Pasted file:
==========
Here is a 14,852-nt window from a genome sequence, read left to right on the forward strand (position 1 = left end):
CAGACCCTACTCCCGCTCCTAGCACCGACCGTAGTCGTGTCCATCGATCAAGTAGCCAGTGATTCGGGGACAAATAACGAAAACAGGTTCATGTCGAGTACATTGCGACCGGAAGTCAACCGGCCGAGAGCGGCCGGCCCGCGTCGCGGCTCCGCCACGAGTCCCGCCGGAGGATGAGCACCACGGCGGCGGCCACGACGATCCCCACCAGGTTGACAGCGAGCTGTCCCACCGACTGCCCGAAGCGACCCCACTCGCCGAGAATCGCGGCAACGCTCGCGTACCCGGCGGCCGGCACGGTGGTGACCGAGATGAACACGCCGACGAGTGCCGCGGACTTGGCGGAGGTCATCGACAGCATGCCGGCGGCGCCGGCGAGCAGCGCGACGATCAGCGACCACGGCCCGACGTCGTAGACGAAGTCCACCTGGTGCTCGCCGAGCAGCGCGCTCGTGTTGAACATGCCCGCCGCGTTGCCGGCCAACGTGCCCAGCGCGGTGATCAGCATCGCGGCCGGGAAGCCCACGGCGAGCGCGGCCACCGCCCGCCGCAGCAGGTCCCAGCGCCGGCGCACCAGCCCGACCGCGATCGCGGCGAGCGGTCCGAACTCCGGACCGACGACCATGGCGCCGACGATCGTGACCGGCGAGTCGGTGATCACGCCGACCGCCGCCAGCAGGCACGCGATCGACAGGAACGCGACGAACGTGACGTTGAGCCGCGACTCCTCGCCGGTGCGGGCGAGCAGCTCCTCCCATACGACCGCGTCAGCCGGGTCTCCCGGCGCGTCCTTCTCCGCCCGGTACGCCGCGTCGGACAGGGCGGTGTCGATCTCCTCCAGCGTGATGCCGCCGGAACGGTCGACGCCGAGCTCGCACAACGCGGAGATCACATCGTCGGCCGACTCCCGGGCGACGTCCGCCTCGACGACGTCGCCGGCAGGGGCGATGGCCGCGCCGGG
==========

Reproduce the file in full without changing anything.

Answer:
Here is a 14,852-nt window from a genome sequence, read left to right on the forward strand (position 1 = left end):
CAGACCCTACTCCCGCTCCTAGCACCGACCGTAGTCGTGTCCATCGATCAAGTAGCCAGTGATTCGGGGACAAATAACGAAAACAGGTTCATGTCGAGTACATTGCGACCGGAAGTCAACCGGCCGAGAGCGGCCGGCCCGCGTCGCGGCTCCGCCACGAGTCCCGCCGGAGGATGAGCACCACGGCGGCGGCCACGACGATCCCCACCAGGTTGACAGCGAGCTGTCCCACCGACTGCCCGAAGCGACCCCACTCGCCGAGAATCGCGGCAACGCTCGCGTACCCGGCGGCCGGCACGGTGGTGACCGAGATGAACACGCCGACGAGTGCCGCGGACTTGGCGGAGGTCATCGACAGCATGCCGGCGGCGCCGGCGAGCAGCGCGACGATCAGCGACCACGGCCCGACGTCGTAGACGAAGTCCACCTGGTGCTCGCCGAGCAGCGCGCTCGTGTTGAACATGCCCGCCGCGTTGCCGGCCAACGTGCCCAGCGCGGTGATCAGCATCGCGGCCGGGAAGCCCACGGCGAGCGCGGCCACCGCCCGCCGCAGCAGGTCCCAGCGCCGGCGCACCAGCCCGACCGCGATCGCGGCGAGCGGTCCGAACTCCGGACCGACGACCATGGCGCCGACGATCGTGACCGGCGAGTCGGTGATCACGCCGACCGCCGCCAGCAGGCACGCGATCGACAGGAACGCGACGAACGTGACGTTGAGCCGCGACTCCTCGCCGGTGCGGGCGAGCAGCTCCTCCCATACGACCGCGTCAGCCGGGTCTCCCGGCGCGTCCTTCTCCGCCCGGTACGCCGCGTCGGACAGGGCGGTGTCGATCTCCTCCAGCGTGATGCCGCCGGAACGGTCGACGCCGAGCTCGCACAACGCGGAGATCACATCGTCGGCCGACTCCCGGGCGACGTCCGCCTCGACGACGTCGCCGGCAGGGGCGATGGCCGCGCCGGG